Chamber Music Monterey Bay — Escher String Quartet

Escher String Quartet

We were an appreciative audience. I was concerned the damp, drippy weather might keep some from attending, but many still ventured out to enjoy an evening of excellent music performed by outstanding musicians. So, on Saturday, March 7, 2020 Sunset Center opened its doors and we settled into our seats to hear the Escher String Quartet. I recommend that you find a chance to see and hear them play in the future. The Escher String Quartet members are currently Adam Barnett-Hart, violin, Brendan Speltz, violin, Pierre Lapointe, viola, and Brook Speltz, cello. Each of these musicians performs as soloist, as chamber musicians, and teaches or mentors aspiring string players. We were introduced to a few of the young people they worked with earlier in the day. I found myself smiling in approval that Chamber Music will have such a bright future.

The program for the evening was three String Quartets. Each quite different, each crafted using the typical four- movement structure, and each being a wonderful adventure in chamber music. We started off with String Quartet Op. 77, No. 1 by Franz Joseph Haydn. As Kai Christiansen explained in his pre-concert lecture, this work is a truly representative work of Haydn at his best. In a few short remarks between pieces, Brook Speltz mentioned how each of the musicians on stage truly loved this masterpiece, and I likewise truly enjoyed listening to them perform this work. They may have been playing four separate instruments, but they shared the melodic motifs as though they were breathing in unison. I appreciated hearing Speltz’s comments and understood much more as I watched and heard the music unfold.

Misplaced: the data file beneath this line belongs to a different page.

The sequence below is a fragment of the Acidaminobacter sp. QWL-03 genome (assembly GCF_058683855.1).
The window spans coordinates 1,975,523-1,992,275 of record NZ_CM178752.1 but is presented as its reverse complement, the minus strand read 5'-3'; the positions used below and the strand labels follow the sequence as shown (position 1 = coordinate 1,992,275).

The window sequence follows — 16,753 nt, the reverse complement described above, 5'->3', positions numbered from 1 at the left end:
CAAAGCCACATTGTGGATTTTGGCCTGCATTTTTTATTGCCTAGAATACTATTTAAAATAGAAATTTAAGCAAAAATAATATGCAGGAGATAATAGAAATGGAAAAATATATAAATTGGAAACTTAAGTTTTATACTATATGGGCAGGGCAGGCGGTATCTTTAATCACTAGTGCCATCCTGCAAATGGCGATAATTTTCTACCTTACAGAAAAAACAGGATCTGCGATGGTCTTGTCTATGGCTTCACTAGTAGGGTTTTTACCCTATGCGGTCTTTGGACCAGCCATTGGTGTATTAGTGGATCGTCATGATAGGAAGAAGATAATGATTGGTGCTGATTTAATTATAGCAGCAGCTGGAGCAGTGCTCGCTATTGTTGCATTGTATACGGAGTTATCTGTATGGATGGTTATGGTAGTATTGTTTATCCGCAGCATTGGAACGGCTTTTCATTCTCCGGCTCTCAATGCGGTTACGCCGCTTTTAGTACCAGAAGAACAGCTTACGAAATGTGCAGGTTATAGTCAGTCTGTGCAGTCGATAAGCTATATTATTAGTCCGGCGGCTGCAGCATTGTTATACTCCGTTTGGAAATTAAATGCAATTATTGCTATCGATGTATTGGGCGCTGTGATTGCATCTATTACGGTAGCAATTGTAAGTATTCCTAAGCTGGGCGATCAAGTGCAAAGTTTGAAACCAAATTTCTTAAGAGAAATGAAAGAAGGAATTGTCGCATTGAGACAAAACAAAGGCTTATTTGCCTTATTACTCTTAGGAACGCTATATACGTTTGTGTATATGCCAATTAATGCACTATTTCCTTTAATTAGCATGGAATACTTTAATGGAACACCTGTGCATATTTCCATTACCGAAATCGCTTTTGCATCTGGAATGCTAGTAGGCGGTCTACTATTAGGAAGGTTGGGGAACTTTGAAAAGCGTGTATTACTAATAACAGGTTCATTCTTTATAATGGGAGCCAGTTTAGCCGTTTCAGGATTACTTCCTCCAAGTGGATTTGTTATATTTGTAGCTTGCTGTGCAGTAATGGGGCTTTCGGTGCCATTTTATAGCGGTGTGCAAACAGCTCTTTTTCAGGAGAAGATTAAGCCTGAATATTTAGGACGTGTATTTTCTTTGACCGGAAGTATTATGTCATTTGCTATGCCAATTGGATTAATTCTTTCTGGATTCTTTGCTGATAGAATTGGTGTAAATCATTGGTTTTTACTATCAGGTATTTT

The comments by Christiansen and Speltz helped me to see the next work in a much clearer way. This was my first opportunity to hear the String Quartet No. 2 by George Enescu. I was excited to hear how the four musicians made this work come alive. I recognized more of the late Romantic aesthetic than the avant-garde tradition. As such, it was easier for me to listen to than many works from this era. I particularly appreciated how each member of the Quartet captured my attention playing a wonderful theme or melody, and then supported another instrument so their part could shine. I look forward to hearing more from this composer. 

After a brief intermission, we experienced String Quartet, Op. 61 by Antonin Dvorak. One can hear music on a broadcast, or from a recording, but to really experience music, one must be in the same location as the musician. This work is a great example of Romantic Chamber music. The harmonies are full with expressive melodies and thick, rich sounds. Each musician knows that at one moment, they may be playing a lively pizzicato passage to support another musician playing a soaring melody. The next moment, the roles may be swapped with a duet thrown in for good measure. The four musicians I heard in this concert effortlessly filled the hall with this exquisite music. They played boldly, ethereally, and passionately.

Chamber Music Monterey Bay has worked long and hard to bring us ensembles of the highest quality, and Sunset Center provides a comfortable venue that enhances our listening enjoyment. Music is how we answer all that life can give and more. I may never play in a string quartet, but I’ll be the one in a seat halfway back trying to keep my hands in my lap until it is time to applaud. I will be looking forward to another opportunity to hear another concert by the Escher String Quartet.


Archived in these categories: 20th Century, Romantic Era, String quartet.
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